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Gothic Ghosts Hardcover – October, 1997
The Amazon Book Review
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Editors Charles Grant and Wendy Webb explain that they were looking, in this anthology, for stories with mood and atmosphere, for traditional, character-driven stories. They also sought to showcase the ways in which the Gothic terror genre, which originated in 1765 with Horace Walpole's Castle of Otranto, has evolved into a contemporary form:
Some have said that the principal elements of Gothic are the presence of the supernatural and a quality inherent in the world that arouses such feelings as fear or terror. To some degree, that's still true, but instead of castles and stark terror, today's Gothic atmosphere, and what we sought, can be found in narrow alleyways, a moonless waterfront, or in the corner of a familiar room where light always falls short. And it can be found deep within each of us.And so these 19 tales are steeped in melancholy, in an oddly gentle form of despair. Carrie Richardson's "Nuestra Señora" is told by a man who helps two lovers, a man and a ghost, meet once a year in the eerie spaces of a flooded church. Jessica Amanda Salmonson's well-crafted "A Mirror for Eyes of Winter" is about an aged widow caught in a winter storm: "It seemed to me that death was an icy terror that displaced the soul; it was a dark, dark cloud, iron hard even though insubstantial." Other tales feature ghosts that lure people into facing long-buried secrets, ghosts that seek to pull their loved ones into death, and even the hoary image of ghosts haunting crumbling ruins.
If this anthology has a drawback, it's only that the artistically conservative style may seem a bit tame to some readers. But the stories in Gothic Ghosts are subtle and well crafted, and will definitely please fans of understated horror. --Fiona Webster --This text refers to an out of print or unavailable edition of this title.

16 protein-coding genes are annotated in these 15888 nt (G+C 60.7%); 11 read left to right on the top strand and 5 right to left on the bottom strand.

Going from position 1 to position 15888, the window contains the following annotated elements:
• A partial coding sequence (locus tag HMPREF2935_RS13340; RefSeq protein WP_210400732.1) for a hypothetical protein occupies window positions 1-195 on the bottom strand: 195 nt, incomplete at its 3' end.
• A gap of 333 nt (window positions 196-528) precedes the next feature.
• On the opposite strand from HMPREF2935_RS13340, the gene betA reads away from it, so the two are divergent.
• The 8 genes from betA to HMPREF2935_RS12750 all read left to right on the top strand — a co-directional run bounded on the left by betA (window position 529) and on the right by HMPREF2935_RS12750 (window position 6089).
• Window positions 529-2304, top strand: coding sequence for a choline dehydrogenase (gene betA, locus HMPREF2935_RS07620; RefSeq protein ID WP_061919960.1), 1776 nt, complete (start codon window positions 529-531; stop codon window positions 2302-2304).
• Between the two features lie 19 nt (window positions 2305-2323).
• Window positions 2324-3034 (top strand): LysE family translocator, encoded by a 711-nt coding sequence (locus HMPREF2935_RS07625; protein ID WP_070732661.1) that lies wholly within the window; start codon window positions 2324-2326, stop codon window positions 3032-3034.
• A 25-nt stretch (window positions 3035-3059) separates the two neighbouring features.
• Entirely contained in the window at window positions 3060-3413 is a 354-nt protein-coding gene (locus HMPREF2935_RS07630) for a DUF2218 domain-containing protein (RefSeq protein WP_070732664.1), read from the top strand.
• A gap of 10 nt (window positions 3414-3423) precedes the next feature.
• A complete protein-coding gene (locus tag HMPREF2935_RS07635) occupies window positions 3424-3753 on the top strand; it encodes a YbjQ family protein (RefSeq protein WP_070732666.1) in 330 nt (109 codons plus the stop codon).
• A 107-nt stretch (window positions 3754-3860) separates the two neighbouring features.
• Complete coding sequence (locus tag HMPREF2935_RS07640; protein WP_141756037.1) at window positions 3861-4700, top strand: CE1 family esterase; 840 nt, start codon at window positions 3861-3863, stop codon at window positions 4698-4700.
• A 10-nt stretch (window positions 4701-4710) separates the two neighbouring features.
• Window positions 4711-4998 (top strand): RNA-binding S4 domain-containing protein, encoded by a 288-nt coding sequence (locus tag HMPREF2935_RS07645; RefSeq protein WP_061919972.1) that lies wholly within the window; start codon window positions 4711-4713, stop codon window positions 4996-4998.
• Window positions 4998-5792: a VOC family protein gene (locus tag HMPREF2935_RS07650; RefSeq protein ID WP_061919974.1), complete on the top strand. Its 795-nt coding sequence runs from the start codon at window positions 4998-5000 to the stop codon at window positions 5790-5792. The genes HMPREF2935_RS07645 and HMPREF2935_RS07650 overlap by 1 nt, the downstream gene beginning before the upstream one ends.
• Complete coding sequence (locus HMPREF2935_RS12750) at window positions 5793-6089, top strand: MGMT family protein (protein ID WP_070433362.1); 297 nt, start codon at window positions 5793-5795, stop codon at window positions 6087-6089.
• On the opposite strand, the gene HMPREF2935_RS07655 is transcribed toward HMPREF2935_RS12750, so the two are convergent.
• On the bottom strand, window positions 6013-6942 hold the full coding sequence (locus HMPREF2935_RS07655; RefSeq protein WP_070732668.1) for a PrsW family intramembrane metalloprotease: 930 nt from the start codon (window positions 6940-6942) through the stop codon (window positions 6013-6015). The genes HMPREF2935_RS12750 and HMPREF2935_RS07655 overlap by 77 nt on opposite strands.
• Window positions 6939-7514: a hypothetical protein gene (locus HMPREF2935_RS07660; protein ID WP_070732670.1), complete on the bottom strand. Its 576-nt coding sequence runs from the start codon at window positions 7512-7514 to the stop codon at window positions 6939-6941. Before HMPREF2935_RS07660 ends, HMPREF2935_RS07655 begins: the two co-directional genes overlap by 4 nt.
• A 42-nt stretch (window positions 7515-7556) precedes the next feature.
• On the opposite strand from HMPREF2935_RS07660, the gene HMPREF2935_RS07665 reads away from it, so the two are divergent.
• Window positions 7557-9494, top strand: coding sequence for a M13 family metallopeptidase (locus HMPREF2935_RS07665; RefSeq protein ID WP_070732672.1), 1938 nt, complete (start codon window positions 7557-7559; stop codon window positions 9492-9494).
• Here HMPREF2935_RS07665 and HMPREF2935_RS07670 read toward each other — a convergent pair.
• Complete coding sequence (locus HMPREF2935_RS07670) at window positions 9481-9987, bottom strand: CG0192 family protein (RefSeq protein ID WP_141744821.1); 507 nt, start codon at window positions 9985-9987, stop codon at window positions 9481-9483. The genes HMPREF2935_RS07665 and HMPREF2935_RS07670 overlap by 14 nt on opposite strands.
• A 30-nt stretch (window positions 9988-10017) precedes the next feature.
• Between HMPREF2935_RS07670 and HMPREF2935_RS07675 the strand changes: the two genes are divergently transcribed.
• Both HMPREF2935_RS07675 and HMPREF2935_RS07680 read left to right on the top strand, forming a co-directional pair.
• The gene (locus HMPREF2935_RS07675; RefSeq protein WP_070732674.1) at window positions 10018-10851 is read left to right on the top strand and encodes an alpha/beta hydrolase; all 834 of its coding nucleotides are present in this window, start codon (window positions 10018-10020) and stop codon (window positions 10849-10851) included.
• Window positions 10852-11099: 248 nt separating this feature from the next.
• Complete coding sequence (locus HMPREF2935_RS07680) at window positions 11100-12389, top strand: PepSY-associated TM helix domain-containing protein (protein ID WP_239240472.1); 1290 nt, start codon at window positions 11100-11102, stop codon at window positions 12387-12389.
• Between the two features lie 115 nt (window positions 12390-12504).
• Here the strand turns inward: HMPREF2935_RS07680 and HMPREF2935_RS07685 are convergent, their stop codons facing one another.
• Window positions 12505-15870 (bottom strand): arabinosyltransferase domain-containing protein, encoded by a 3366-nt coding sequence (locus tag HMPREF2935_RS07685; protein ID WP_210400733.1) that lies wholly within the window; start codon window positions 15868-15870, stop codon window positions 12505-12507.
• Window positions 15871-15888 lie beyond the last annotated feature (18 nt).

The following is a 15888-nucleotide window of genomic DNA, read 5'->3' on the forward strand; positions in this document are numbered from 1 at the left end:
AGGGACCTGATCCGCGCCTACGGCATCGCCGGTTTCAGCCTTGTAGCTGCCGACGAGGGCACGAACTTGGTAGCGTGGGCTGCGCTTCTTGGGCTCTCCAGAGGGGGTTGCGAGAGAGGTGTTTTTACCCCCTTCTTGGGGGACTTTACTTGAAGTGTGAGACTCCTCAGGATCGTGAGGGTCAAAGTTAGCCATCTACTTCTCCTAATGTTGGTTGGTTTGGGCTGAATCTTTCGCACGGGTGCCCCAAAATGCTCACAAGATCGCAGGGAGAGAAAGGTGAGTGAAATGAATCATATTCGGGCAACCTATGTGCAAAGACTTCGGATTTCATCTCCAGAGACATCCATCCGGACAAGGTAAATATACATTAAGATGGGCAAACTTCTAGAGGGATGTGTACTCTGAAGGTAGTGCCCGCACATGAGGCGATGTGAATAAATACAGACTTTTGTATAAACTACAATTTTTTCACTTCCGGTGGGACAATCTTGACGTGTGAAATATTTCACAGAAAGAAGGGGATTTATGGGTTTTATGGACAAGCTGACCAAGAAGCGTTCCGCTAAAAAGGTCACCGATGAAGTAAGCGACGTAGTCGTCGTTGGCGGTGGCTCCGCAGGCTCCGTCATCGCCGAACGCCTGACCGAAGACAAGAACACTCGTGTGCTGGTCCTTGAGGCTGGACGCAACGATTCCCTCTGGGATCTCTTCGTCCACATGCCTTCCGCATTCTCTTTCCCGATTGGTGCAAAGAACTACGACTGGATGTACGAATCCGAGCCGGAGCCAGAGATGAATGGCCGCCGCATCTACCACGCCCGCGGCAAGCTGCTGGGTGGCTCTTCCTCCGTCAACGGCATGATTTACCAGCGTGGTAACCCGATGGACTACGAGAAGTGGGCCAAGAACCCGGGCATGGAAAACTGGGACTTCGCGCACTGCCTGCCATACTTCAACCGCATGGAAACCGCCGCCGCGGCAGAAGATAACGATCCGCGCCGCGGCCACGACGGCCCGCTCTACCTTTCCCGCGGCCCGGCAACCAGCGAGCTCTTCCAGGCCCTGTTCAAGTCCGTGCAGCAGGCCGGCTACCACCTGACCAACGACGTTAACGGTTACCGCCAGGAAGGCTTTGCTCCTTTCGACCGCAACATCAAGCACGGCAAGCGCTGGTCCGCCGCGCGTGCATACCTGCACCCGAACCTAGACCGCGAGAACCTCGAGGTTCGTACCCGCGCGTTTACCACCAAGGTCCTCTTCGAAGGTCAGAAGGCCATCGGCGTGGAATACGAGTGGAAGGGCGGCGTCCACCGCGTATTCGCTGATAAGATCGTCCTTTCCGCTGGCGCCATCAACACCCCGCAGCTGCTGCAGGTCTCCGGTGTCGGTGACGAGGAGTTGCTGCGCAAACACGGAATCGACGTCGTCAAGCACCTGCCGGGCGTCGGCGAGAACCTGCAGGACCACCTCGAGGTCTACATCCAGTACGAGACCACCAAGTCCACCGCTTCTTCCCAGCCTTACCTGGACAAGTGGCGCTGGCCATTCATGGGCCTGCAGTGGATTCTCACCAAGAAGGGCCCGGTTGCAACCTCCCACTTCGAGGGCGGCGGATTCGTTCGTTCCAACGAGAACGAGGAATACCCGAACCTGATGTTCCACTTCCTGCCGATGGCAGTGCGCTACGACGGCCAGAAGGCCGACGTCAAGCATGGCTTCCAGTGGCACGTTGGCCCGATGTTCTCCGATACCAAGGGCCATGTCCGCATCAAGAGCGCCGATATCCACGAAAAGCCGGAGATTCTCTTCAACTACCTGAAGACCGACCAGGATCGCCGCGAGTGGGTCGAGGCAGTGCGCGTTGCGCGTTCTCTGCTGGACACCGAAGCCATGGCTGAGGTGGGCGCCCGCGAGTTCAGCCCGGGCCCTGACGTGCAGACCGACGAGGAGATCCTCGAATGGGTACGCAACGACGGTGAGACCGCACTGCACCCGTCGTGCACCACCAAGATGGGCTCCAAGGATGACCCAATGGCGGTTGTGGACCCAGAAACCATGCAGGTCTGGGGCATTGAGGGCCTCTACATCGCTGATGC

From Kirkus Reviews
Anthology of 19 new ghostly tales, although few whomp up any sort of gothic atmosphere or induce shivers. The more effective tales: Brian Stableford's ``Seers,'' about an old woman imprisoned by the ghosts she sees even though they can't physically affect her; ``Unexpected Attraction,'' a rather waggish tale of a duped lover gaining his revenge upon a conniving ghost (Matthew J. Costello); and the one genuinely haunting piece here, Russell J. Handelman's ``And the City Unfamiliar,'' about the motives and perceptions of a ghost who, pathetically, doesn't realize that he is a ghost. Elsewhere the offerings are more or less standard: several who's-the-ghost variations, a woman saved from death by the ghost of a dog, evil children's ghosts trapped in fireplaces, a hotel resort fire, a vengeful stonecutter, a possessive homicidal house, storytelling ghosts, the ghost of an old woman's youth, a mother's ghost who seeks replacements for her own vanished children, a dominating mother, a sick joke that goes awry, a philandering father, and more. Except for the few noted above: a bland assortment without much range or depth. -- Copyright ©1997, Kirkus Associates, LP. All rights reserved.